Various Artists: Champs Elysees Cafe

Maurice Bottomley

Various Artists

Champs Elysees Cafe

Label: Wagram
US Release Date: 2002-04-09
UK Release Date: 2002-04-08

Eighteen elegant and suitably self-conscious examples of the new sound of France are gathered together in this fashionable collection. Be wary of the disc's subtitle (the finest electro tunes from Paris); the geographical marker is all the clue you need. This is techno-based, jazzy, abstract lounge, heavy on the sample front and with passing nods to a profusion of musical sources.

St. Germain, Llorca, and Laurent Garnier have familiarised us with what is evidently merely the tip of a sizeable (but cool rather than awesome) iceberg. It should by now be stale and clichéd and, indeed, some of the tracks have something of an "ambience by numbers" feel to them. On the whole though, this is yet another example of why those who still sneer at French popular music place themselves in the dinosaur category.

A few of the big names are here: Shazz, Llorca, and, in various guises, Garnier). The bulk of the acts, though, are probably known only to each other. Luscal, Ark, Fab Sioul, Shinju Gumi, Octet, Ana Rago, Soha and Bount have the pseudonymous anonymity we have come to expect from downtempo compilations and although old hands like Julian Jabre are behind some of these incarnations, the evidence is overwhelming. The studios of Paris are awash with sample-obsessed, digital wizards who are making pre and après club music that is rather more imaginative than anything you're likely to hear in the peak-time rooms themselves.

If electro is unhelpful as a term, downtempo is a little too lacking in bounce for some of the tunes. Particularly towards the end of the set -- where Shazz and Peppermint Candy get quite housey -- but even in the Love-Hangover bassline of Luscal's atmospheric opening cut, this is mostly danceable fare. Everything is very relaxed though, frantic thankfully not being a favoured adjective in French club culture.

So if you can cope with house-techno rhythms, a taste of disco, a little blunted trip-hop, some nuevo-acid jazz, a smattering of whimsical pop chanteuserie and a postmodern fondness for allusion, you are in for a good time. No one track will knock you out, but only a couple seem too arch and contrived. From the slowest and moodiest (Eggo's "La Papaye Mobile") to the most conventionally club-stomping (Bount's "Unplug"), there is a richness of textures and a warm overall feel that will please the growing audience for the new smooth that this sort of stuff represents.

I didn't care for the Martin Luther King sample on Williams Traffic's "Free at Last". This music is too comfortable, too well-fed and dressed to feel at ease with attempts at social commentary. Equally the would-be sleazy "Sucubz" by Ark with an absurd Franco-American vocal comes across as merely adolescent. The rhythm track on the other hand is funky house at its finest. Llorca and Shazz provide solid if unspectacular dancers ("I Cry" and "Fallin' in Love" respectively). Both are remixes from their last albums but the majority of the material is being aired on CD for the first time.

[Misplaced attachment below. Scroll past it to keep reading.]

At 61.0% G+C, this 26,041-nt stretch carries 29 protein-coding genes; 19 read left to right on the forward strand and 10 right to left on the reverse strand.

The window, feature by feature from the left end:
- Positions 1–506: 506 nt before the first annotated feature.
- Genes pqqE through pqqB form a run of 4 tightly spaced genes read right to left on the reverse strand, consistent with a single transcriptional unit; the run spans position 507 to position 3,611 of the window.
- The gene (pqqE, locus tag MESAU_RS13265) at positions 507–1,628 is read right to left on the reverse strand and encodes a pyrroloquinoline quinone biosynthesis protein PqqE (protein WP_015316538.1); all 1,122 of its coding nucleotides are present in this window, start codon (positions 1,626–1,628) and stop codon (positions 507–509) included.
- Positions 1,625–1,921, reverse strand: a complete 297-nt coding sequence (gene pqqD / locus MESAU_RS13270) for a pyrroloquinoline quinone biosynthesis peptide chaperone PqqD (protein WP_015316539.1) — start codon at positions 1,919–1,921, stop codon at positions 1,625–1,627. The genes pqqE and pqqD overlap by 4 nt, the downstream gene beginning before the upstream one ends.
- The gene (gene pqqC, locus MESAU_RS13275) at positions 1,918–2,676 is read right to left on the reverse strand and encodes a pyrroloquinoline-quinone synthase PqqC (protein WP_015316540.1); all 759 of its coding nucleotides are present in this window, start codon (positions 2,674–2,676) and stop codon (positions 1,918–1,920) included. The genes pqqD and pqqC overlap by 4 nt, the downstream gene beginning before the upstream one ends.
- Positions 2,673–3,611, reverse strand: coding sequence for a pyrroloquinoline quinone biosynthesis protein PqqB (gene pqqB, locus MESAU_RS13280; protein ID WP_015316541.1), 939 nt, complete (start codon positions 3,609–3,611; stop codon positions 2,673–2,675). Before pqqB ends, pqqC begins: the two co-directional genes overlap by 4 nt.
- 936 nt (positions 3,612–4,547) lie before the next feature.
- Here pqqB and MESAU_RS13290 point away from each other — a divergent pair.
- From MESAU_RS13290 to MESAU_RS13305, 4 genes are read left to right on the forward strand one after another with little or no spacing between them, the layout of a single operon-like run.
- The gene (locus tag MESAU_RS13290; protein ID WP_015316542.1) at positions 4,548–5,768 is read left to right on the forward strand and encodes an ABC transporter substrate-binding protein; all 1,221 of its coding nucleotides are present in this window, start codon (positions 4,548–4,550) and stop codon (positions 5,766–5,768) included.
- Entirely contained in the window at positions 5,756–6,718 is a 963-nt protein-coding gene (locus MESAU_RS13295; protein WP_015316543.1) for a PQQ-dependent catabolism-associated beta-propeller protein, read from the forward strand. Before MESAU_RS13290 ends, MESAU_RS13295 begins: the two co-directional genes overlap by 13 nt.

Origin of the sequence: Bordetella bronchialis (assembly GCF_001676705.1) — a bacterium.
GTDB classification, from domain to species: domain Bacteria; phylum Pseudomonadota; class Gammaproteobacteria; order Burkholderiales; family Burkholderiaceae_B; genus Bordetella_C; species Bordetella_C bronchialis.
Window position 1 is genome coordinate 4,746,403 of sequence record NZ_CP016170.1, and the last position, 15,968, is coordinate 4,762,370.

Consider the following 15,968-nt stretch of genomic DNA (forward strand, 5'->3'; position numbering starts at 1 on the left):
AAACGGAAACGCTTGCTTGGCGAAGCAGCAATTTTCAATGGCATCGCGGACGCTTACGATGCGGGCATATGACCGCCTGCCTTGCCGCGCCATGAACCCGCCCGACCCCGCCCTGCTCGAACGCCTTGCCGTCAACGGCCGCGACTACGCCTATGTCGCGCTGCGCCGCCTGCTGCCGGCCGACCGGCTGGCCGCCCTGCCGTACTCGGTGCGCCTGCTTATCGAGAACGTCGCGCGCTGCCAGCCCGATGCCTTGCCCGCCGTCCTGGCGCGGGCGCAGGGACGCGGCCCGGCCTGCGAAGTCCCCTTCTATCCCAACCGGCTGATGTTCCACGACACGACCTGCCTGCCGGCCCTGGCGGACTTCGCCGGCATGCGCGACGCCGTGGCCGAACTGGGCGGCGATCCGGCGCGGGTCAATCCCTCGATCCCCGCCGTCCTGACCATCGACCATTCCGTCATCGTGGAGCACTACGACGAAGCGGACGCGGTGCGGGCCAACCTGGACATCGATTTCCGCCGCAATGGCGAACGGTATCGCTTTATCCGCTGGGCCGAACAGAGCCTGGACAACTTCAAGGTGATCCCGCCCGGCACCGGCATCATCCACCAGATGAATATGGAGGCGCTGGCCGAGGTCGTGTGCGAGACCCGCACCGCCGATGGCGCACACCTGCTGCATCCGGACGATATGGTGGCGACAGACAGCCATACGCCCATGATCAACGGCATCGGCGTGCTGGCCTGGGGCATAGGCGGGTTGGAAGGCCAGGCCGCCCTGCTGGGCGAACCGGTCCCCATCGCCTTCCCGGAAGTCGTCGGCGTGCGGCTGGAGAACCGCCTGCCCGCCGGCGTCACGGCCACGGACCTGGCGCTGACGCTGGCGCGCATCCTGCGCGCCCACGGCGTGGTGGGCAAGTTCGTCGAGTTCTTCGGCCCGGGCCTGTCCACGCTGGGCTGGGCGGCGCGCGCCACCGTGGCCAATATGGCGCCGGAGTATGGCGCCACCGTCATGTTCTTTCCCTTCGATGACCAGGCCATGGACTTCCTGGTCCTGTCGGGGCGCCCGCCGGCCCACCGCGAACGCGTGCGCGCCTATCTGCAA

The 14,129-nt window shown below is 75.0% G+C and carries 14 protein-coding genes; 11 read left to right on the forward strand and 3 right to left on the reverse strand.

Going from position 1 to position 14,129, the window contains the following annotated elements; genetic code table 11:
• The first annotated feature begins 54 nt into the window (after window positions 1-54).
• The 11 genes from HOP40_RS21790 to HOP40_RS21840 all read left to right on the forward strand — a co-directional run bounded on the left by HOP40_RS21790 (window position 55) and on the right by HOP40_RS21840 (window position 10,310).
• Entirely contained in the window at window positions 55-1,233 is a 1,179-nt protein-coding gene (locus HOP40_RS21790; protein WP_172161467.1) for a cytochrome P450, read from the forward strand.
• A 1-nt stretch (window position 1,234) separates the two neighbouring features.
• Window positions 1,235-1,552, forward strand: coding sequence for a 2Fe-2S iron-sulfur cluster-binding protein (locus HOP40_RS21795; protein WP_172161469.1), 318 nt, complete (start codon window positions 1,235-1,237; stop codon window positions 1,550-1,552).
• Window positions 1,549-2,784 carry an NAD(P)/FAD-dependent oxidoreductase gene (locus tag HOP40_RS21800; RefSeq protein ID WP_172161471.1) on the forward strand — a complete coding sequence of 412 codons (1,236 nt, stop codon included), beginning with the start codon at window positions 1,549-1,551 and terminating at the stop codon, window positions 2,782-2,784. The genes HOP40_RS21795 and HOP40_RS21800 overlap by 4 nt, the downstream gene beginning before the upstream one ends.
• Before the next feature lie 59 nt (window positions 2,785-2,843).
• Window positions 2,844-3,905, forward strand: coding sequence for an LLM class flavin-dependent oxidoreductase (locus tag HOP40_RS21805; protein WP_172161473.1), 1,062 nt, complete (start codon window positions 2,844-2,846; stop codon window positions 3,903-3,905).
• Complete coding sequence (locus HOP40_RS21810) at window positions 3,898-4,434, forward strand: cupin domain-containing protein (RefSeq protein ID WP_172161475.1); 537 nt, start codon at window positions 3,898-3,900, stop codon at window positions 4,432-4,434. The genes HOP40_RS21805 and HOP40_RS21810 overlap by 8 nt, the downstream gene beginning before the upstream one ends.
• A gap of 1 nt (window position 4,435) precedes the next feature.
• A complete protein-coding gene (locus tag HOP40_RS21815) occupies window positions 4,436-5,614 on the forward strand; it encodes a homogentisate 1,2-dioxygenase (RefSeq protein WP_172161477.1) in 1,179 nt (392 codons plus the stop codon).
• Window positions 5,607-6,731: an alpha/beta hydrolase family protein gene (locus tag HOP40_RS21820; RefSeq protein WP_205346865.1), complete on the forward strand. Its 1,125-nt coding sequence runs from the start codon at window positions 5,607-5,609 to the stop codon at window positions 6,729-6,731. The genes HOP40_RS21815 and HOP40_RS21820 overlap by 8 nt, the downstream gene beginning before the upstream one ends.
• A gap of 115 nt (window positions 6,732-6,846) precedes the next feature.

On the poppier side Fab Sioul's "Silence" is charming, if a little hippyish. The jazz piano sample on Cassiopee will have you scurrying to your jazz collection but the singing is a little too sub-Moloko for me. On the whole vocals are the weak point of European jazz-house, this CD does little to change that perception.

This is not a major fault, as it is the snippets, steals and the woven patterns that matter here. Cassiopee (that electric piano), IC Funk (that trombone) and Shinju Gumi (everything) all tease and seduce with deft touches and telling juxtapositions. Basslines from Blue Note, toasting from Jamaica and echoes of mid-'80s Chicago flicker past in very evocative style.

Favourites? It depends on your generic preferences. Tech-house types should head for the Jabre collaborations; Peppermint Candy's "Chocolate Girl" and Soha's "Eve" are both worth a place in many a DJ set. More tribally-oriented souls will lap up the warped Afrobeat of Doctor L's "Lost in Da Machine" and Mainstream clubbers may feel more at home with Bertrand Burgalat or Garnier himself.

Whatever the bias of influence, the prevailing mood is mellow, a tad complacent perhaps, but soothing and sophisticated. The slower numbers exude this most effectively and I would give Luscal's "Modelled" and the Eggo and Gumi the nod over their cohorts just for that. Throughout the CD the beats are fresh enough to pass muster, but take second place to the inventiveness of the sampled sounds.